Many cashew producing countries continue to be under lockdown or are sheltering in place. This has resulted in restricted movement of inshells from the farms to trade centers and lower availability of inshells to trade.
Vietnam cashew factories continue to operate as usual, so far. Vietnamese cashew processors have seen their local supply of inshells from Cambodia and Vietnam dry up and they are now actively looking for West African inshells to arrive. As a result of lower inshell availability, we have seen inshell markets firm up by 10 to 15% in the last week, with very limited selling interest. It appears that inshell prices have, at least for now, found a bottom.
Kernel prices have also firmed up and many Vietnamese shellers withdrew their kernel offers. We feel the next few weeks to months will see lower kernel availability and firmer prices, at least until a large part of West African inshells reach Vietnam.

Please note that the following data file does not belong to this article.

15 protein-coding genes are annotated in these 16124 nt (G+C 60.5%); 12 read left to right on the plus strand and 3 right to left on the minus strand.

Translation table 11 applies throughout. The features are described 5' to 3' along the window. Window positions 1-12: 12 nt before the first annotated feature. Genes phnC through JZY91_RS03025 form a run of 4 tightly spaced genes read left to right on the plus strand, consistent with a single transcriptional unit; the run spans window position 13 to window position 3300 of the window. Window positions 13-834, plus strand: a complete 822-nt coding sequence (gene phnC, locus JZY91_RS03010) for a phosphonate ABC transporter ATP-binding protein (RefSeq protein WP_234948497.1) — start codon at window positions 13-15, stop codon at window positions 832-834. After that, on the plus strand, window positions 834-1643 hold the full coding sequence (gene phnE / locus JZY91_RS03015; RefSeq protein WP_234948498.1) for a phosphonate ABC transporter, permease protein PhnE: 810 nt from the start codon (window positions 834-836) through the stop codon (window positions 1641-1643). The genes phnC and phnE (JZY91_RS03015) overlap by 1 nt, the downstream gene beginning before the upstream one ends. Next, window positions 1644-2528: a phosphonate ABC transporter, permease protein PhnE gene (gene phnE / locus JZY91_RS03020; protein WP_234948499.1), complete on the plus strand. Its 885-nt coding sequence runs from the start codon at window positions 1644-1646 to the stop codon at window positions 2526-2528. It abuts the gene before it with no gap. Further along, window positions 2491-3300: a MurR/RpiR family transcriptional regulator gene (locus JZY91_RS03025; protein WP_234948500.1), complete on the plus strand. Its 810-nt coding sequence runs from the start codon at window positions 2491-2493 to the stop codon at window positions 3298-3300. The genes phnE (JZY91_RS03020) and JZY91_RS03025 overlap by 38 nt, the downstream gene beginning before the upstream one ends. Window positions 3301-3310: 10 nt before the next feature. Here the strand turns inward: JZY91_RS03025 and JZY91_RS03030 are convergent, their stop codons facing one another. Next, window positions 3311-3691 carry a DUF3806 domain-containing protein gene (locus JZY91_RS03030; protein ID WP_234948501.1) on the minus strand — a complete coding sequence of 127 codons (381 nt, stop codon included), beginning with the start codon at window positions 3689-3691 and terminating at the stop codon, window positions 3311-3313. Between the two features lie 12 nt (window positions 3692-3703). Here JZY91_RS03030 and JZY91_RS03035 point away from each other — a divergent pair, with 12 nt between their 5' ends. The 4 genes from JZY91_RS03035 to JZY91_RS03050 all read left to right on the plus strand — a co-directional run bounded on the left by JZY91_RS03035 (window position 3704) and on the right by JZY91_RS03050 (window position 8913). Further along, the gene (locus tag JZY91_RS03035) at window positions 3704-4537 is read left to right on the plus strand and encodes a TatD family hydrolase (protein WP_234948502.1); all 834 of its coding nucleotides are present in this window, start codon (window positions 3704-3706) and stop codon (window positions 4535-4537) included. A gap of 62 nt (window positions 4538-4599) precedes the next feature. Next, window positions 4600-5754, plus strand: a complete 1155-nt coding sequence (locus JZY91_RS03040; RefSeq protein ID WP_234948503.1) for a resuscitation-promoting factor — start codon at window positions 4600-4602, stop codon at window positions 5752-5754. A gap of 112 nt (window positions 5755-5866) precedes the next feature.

Indian markets are closed as the government extended the lockdown in many places until the end of April. Some factories could restart in a small way in India, and some packing and shipping operations could resume. The Indian market is also the largest market for kernels, and we have not seen much demand for cashews.
China has resumed some kernel buying from Vietnam. We have also seen active buying interest for cashews from the Middle East as preparations are on for Ramadan.
Vietnamese processors could run out of good quality inshells
Inshell prices are firming up and quality of inshells are dropping
Supply chain disruptions in inshells could lead to delayed availability of inshells to processors.
Kernel supply has reduced, and kernel prices are firming up
The IVC crop seems to be lower than last year
Limited buying activity in US market
If kernel demand remains poor the current bullish inshell price trend could reverse
With continued economic impact of COVID-19, it is difficult to expect robust consumption growth